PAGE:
With current immunosuppression, symptoms such as fever, graft tenderness, malaise, and oliguria are unusual with acute rejection.  The most common manifestation is an asymptomatic rise in the serum creatinine.  The previously discussed technical problems, as well as medical causes such as dehydration, infection and CyA induced nephrotoxicity, must be ruled out.  Physical examination, routine biochemistry tests, CyA blood level determination and a Doppler ultrasound will usually rule in or out these possibilities.   The diagnosis of AR is ultimately best established with a renal biopsy.  Treatment is then initiated based on the severity of rejection, degree of dysfunction, and previously administered immunosuppression.  Options include a course of high-dose steroids or antilymphocyte preparations (ATG or OKT3). 



Induction and maintenance immunosuppression varies from center to center. At the present time, most transplant centers use a combination of tacrolimus (Tac), prednisone and mycophenolate mofetil (MMF) for maintenance, with or without a polyclonal (ATG),InterluekinII blocker or monoclonal (OKT3) antilymphocyte agent for induction therapy.

The introduction and widespread use of CyA in the early 1980s substantially improved transplant outcome. Microemulsion cyclosporine is actually not a new drug, but rather an old drug in a new package.  The active drug remains cyclosporine A.  The newer formulation has superior oral bioavailability, compared with the older formulation especially in patients who were poor absorbers of CyA .  Whether or not this improved pharmacokinetic profile correlates with an improved clinical outcome is currently being studied.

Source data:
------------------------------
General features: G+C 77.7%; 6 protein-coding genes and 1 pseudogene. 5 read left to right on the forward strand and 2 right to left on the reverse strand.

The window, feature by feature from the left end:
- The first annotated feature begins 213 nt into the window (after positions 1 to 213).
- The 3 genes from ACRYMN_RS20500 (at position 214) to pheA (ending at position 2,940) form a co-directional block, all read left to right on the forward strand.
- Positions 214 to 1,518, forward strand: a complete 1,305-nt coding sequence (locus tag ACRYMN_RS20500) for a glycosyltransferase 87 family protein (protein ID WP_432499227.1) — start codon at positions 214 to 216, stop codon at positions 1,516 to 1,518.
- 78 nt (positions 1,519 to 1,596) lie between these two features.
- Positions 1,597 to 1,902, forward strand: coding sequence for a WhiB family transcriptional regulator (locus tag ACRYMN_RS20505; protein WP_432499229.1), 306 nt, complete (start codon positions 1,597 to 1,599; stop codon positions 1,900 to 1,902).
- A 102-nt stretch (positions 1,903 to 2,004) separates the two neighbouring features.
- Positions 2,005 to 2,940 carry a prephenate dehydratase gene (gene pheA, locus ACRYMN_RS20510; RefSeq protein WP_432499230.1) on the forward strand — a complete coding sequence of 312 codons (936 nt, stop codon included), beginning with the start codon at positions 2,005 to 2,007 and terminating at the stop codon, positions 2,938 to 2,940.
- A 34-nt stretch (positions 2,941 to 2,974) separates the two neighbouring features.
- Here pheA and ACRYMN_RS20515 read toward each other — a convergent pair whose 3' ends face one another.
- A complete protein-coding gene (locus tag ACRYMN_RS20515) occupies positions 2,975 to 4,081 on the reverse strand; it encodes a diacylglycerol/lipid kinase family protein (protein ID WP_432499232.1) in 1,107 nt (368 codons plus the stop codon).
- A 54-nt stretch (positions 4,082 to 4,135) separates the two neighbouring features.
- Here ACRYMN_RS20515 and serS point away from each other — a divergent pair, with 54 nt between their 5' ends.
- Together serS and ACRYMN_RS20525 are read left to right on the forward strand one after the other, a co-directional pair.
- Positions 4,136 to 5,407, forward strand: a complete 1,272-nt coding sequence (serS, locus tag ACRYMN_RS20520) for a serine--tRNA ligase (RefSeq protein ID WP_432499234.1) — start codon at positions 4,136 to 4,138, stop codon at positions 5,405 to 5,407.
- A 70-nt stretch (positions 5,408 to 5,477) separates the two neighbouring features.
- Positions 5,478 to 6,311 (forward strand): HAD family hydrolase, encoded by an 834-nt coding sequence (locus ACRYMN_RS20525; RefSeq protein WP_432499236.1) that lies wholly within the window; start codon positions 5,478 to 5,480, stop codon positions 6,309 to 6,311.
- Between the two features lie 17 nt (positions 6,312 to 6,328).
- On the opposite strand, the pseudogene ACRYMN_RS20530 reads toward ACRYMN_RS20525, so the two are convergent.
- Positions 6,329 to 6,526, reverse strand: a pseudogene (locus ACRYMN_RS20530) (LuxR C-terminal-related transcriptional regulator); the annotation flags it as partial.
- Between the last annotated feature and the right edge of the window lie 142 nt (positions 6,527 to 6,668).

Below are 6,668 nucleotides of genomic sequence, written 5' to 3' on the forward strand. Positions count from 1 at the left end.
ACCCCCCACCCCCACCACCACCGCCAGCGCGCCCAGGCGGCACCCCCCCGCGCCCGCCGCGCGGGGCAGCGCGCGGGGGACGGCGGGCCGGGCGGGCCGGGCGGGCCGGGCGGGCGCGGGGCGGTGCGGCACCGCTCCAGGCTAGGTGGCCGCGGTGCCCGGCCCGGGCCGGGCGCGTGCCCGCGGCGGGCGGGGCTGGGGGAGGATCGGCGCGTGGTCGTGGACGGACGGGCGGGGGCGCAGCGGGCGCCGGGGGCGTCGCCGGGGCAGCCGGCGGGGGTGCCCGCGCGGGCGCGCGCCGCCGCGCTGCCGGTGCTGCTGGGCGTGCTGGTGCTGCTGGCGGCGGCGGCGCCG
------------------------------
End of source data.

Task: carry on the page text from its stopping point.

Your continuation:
Tacrolimus, (FK506) a metabolite of a soil fungus found in Japan, works in a similar manner to CyA, but is much more potent on a molar basis.

Mycophenolate mofetil (MMF) was approved by the FDA for the prevention of acute renal rejection in May 1995.  It is a semi-synthetic derivative of mycophenolate acid (MPA), the active immunosuppressive compound.  MPA is a reversible inhibitor of an enzyme that is crucial for the de-novo synthesis of purines.  The net result is a selective and reversible antiproliferative effect on T and B lymphocytes. 

Sirolimus, a macrolid antibiotic, is structurally similar to tacrolimus.  It is 50 times more potent than, and synergistic with, CyA. 



Outcome after kidney transplantation has steadily improved over the past five decades, thanks to improvement in immunosuppression, antirejection therapy, organ retrieval techniques, perioperative care, and treatment of posttransplant infectious complications. 

Most centers now report patient survival rates exceeding 95% during the first posttransplant year for all recipients.  Living donors have a clear advantage over cadaver donors; reported 5-year patient survival rates after living and cadaver transplants are approximately 90% and 80%, respectively. Compared with dialysis, the survival advantage after a transplant is probably greatest for diabetics.  Without a transplant, overall survival in this group is 26% at 5 years.